Desert fest: Masters of close control not welcome
After Neymar left the pitch injured against Serbia in Brazil's opening World Cup game and shed tears on the bench, it reflected his helplessness more than anything else.
Across the 2014 and 2018 World Cups, Neymar was fouled a leading 44 times -- or once every 21 minutes. And in the first game of the 2022 World Cup, he was fouled nine times by Serbia, accounting for 75 per cent of Serbia's 12 fouls.
For his troubles, the 30-year-old left the pitch with an ankle injury that ruled him out of at least one of Brazil's two remaining group-stage matches, which led some to wonder whether Neymar should consider tweaking his style of play. In other words, they wondered if Neymar should stop being Neymar.
But the beauty of Neymar's methodical approach lies in the fact that it is far more than simply an act of defiance. To invite multiple opponents to trap you in a corner before getting away with a flurry of footwork, a drop of the shoulder or, in the best-or-worse-case scenario depending on who you ask, an audacious flick, can be a game-changer.
In the modern game, it is what can transform a player into a one-man wrecker of most forms of pressing football that now dominate the scene by giving their team the numerical advantage in dangerous areas of the pitch. Even against teams that tend to sit back in a low block, one player drawing out multiple defenders, especially those that have committed to a challenge and can no longer recover, is key to unlocking a defence.
It is why Neymar is often busier spinning a web around multiple defenders and getting their full attention before unleashing a pass, and it is also the reason his passes, often into open spaces left behind by defenders committed to tackling him, are so deadly.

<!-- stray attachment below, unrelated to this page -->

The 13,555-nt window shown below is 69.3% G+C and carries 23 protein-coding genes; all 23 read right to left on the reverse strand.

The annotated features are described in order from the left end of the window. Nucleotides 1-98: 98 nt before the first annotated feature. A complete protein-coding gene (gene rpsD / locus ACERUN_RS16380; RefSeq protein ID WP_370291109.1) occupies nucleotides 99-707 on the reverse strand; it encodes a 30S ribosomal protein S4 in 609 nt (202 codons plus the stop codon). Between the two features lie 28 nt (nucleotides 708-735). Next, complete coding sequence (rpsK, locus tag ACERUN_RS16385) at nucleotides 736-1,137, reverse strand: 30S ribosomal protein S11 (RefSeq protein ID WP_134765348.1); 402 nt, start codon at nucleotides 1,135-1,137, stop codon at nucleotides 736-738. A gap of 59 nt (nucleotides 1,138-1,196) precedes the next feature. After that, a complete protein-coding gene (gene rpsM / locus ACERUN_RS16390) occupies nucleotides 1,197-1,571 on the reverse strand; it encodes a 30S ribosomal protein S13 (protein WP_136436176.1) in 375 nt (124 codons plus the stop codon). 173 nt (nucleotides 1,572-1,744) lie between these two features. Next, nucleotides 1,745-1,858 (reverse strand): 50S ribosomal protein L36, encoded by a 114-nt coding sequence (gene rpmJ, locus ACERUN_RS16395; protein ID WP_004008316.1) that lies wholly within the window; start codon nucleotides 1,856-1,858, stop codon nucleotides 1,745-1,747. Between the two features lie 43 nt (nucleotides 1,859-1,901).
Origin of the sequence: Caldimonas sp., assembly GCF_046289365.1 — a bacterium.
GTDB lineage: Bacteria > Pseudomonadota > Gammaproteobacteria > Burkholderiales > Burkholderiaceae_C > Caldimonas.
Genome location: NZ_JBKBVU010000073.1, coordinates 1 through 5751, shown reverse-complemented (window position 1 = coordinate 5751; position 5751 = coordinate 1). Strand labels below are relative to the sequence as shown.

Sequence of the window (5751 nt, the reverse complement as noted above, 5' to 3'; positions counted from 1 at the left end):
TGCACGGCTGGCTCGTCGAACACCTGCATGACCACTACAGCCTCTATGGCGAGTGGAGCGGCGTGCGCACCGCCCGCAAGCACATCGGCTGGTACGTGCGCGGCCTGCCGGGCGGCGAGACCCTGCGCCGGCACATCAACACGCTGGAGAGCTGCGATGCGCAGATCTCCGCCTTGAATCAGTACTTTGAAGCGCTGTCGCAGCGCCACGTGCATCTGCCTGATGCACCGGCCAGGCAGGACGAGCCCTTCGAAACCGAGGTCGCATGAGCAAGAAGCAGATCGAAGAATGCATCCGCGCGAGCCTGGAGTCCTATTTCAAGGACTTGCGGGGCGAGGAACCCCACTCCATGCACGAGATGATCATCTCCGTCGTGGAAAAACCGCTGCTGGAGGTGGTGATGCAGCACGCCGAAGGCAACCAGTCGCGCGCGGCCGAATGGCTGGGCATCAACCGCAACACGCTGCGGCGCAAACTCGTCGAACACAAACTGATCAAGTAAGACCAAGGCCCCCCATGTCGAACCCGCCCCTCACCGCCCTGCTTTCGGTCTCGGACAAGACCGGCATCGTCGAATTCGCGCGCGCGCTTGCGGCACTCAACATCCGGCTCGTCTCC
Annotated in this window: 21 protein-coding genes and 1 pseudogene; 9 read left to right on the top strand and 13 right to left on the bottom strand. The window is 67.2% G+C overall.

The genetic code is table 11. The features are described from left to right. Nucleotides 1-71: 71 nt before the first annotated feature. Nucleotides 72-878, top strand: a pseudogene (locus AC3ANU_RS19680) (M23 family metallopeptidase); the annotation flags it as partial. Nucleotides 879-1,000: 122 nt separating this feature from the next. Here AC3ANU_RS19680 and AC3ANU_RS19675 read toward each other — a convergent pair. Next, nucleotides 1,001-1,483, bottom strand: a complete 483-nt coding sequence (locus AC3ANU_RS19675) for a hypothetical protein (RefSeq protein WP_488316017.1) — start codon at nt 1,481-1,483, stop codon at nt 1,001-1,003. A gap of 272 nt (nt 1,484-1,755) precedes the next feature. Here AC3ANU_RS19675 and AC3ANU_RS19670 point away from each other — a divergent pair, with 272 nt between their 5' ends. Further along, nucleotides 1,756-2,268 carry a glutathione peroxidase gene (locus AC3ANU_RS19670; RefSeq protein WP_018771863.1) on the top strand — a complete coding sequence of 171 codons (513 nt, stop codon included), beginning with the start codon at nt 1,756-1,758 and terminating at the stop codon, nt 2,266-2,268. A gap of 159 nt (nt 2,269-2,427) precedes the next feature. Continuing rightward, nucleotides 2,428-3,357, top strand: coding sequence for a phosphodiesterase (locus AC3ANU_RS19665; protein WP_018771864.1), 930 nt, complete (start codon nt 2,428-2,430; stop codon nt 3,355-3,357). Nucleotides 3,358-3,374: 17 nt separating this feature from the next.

The price for that style of play, as one of the best in the role can attest, is being fouled.
"It's part of the game, if you don't want to get fouled, don't get the ball. That's it," said Eden Hazard, who was fouled three times in the span of eight minutes by Canada in Belgium's opening game.
"I always say if there is a foul on me it means I have the ball, so it's a good sign, it's part of my game. Players who play with the ball like me, like Neymar, like Vinicius Junior, we are fouled. We have to deal with it.
"I just hope opponents can have yellow cards more often than now because then they will stop the fouls."
But the referees' failure to recognise such patterns and book offenders, especially for the trudges on ankles that seem to have become common for such players, paints the impression that these players are unwelcome.
At an event such as the World Cup, where the accumulation of two yellow cards will see a player miss match, a caution is the ideal way to curb potentially injurious tactics. Those yellow cards will persist until the end of the quarterfinals, meaning players should be doubly cautious not to be booked early in the tournament.
Yet, that has not materialised, with referees fluent with the whistle but often less than eager when it comes to flashing a card. For example, Serbia's nine fouls on Neymar cost them only two yellow cards, which came at the start of either half.
Jack Grealish, another player who courts challenges, was fouled four times after coming on in the 67th minute against the USA. But the USA's roughshod treatment of Grealish across those 23 minutes yielded no yellow cards at all.
The Canadians also made the most of lenient refereeing, getting away without a single yellow for their four nibbles at Hazard, who had ankle surgery in March this year.
With referees failing to punish infractions, such players are basically being asked to change their natural game or leave the field with an injury.
But with the stakes so high, the Neymars and Hazards of the world cannot back down. And with teams having shown in past World Cups that they will not shy away from literally taking a player out of the game if that enhances their chance to win, that puts the onus on the referees.
As Hazard said, these players already know their style demands that they are fouled. But unless such bold players are afforded more protection, especially when they are targeted with multiple tackles in short bursts, the art they represent may cease to exist altogether. And the game would only be less beautiful for it.